Let's just get this out of the way. I, Dawn L. Keable, was voted most quiet girl of my senior class.
Slightly shocking right? I think so too.
My confession is dual fold. First, I'm actively trying to hedge off the local media, should something tragic happen to me and the only image they can find is the photo of me and my boy, Matt Barden, straight outta the time warp that is the 1989 Burrillville High School yearbook.
He held the title of most quiet boy. I have no updates on him.
I specifically remember that photo session, because I thought very carefully about my outfit. I wanted to wear something that screamed 'I am not this label that you are putting on me', so I opted for the loudest article of clothing in my possession: a neon green striped sweater.
Only the photo was taken in black and white.
I do not want this to be my legacy.
The truth is, I don't think of those days very much, or very fondly. High school? Not a good time for me. I was tall. Tall as the teacher kind of tall. Sporting a short blonde, butchy 'do, because no one quite knew what to do with my super thick fro.
But, it really wasn't my lack of shoulder length straight hair, or cheerleader perkiness that made me not fit in here. I craved a life beyond partying in the woods. Where intelligence was valued over hockey scores. Where smart girls were celebrated, diversity, of all kinds, was accepted and there were way, way, way more than just one way of thinking about things.
So I became super quiet, to blend in. My goal was to not get my ass kicked (especially by those chicks smoking in the girls' bathroom), avoid getting taunted and bide my time until I could find my people. The only thing is, when you go this route, you can't quite turn it on and off at whim.
Finding my voice became a gradual process, one that I've worked on perfecting for over twenty years. My jobs helped. Working as a cashier at a busy cinema, then as a receptionist at an alternative newspaper, don't exactly lend themselves to silence. So did obtaining a college degree, where I was able to immerse myself in learning how to communicate. I am a writer after all.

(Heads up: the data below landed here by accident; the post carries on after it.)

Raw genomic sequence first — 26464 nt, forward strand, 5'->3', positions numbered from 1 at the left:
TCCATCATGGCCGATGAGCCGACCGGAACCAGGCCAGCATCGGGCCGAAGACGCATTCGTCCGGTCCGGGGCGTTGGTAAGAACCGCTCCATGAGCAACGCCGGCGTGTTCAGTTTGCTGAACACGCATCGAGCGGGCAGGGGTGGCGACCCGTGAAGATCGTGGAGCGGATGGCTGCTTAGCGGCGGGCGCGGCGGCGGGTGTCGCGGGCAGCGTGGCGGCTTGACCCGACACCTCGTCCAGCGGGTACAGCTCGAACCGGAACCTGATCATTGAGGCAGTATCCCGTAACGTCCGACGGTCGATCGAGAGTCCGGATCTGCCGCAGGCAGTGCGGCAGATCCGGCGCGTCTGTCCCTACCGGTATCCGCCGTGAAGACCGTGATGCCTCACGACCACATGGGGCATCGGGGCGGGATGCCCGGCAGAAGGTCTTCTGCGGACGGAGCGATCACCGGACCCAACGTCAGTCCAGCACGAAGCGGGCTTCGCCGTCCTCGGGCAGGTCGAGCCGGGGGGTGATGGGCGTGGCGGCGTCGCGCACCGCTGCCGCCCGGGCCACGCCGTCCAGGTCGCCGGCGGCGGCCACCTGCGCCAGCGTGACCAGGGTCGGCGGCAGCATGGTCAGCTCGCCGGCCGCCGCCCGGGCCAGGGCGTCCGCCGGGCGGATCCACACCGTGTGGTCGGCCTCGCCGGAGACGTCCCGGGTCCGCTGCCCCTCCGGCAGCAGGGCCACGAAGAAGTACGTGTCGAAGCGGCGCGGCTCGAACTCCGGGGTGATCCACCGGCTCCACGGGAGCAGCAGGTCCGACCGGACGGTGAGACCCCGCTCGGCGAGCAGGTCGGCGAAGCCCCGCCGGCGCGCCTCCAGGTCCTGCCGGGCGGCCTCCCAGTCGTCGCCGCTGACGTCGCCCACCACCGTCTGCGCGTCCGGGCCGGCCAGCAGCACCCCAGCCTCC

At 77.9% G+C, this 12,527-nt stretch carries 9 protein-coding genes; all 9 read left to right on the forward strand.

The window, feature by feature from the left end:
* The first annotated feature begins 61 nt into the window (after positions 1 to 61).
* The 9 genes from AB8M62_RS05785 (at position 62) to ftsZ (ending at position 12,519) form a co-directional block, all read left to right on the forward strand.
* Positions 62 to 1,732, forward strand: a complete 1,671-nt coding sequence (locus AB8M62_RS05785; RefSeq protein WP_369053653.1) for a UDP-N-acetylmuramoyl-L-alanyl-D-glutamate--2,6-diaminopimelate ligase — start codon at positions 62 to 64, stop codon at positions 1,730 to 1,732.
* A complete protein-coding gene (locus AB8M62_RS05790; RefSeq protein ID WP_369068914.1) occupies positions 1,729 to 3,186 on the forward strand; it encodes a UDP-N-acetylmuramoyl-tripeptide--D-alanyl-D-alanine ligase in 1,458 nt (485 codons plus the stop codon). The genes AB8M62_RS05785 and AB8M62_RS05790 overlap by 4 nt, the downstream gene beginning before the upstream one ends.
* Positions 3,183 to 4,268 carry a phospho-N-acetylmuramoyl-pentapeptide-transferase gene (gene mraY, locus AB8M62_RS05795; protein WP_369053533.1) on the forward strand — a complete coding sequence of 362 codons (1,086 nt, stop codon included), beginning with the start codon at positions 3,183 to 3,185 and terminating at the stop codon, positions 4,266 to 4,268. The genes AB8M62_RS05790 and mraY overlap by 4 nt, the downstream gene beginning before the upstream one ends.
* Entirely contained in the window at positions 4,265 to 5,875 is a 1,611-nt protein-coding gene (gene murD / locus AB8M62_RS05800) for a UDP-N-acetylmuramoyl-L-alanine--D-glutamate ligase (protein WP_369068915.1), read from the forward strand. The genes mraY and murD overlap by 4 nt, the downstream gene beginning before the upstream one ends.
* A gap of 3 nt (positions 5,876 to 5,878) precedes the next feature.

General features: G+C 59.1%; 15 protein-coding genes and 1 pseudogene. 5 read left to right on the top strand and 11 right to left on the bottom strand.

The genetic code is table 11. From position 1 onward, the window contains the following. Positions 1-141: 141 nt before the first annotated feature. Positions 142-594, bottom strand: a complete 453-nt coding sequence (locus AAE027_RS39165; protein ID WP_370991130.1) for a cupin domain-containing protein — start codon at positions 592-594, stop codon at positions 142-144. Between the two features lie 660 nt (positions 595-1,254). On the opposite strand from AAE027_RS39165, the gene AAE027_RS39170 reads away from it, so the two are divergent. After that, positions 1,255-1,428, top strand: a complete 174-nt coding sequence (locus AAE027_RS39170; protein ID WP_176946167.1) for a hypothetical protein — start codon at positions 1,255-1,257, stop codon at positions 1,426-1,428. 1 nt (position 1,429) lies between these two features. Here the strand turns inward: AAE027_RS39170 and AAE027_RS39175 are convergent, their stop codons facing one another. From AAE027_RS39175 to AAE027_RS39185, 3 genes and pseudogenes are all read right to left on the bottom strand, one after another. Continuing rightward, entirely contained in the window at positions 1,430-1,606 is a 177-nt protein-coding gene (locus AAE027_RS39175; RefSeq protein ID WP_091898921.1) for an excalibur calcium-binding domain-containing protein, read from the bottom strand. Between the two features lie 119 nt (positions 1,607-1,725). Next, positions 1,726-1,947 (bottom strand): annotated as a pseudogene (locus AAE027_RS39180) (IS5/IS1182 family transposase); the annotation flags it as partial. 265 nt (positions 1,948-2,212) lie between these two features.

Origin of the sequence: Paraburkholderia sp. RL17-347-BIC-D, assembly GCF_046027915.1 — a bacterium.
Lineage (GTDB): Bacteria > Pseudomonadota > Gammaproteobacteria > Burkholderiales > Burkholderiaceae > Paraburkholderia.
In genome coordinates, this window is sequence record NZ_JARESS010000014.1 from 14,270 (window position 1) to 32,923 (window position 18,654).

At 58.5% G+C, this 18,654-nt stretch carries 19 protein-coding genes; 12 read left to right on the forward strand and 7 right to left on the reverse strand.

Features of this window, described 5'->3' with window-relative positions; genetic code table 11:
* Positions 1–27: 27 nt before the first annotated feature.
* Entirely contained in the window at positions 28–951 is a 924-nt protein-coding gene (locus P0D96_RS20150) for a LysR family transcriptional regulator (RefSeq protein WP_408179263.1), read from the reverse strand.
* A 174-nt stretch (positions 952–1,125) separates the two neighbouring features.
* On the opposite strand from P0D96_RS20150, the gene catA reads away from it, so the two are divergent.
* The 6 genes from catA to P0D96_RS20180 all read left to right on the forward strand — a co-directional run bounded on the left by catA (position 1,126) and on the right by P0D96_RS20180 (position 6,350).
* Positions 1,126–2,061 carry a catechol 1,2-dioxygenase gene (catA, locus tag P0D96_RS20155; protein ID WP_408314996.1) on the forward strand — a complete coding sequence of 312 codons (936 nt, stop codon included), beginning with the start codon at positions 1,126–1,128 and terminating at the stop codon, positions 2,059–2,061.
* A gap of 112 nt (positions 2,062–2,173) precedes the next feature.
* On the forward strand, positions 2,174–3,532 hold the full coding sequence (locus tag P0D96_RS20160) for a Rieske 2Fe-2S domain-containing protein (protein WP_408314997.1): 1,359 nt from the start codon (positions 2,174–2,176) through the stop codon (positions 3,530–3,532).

And, then, there's this very reserved dude named Andre, who's played a huge role in my development. When I met my now husband, I really admired how he could talk to anyone. I've since realized that it's not that hard. I enjoy meeting new people and hearing their stories. And the more open I am, the more the universe keeps rewarding.
Highlights: having conversations with Maxwell and Lenny Kravitz. Yup, I've done that.
There is a downside however. Some folks won't appreciate your newfound voice. Quiet people
are predictable, at least on the outside. And the sad thing about shyness is that sometimes it's all about maintaing control. Of you. More than likely, quiet is not a label that you put on yourself. You might be observant. Check. Thoughtful? Check. Analytical? Check. But shy? Maybe not.
In addition to my year book disclaimer, I also wanted to tell my story to provide inspiration to my newest web idol Brittany, a rockin' eighteen year old, who has not only decided to tackle her shyness head-on, but to document her efforts on her blog The Shyness Project: http://theshynessproject.wordpress.com
You go girl!
I am also happy to report, Ms. Brittany, that I have been officially cured of my shyness for years. Done. Over. And if being interviewed on national tv doesn't speak to that, I'm not sure what does.
So, girlfriend, you keep on pushing. Don't psych yourself out with those labels. Just be you. Fabulous, wonderful you.
And if you haven't gotten caught wearing a neon green striped sweater in public, you're already doing way better than me.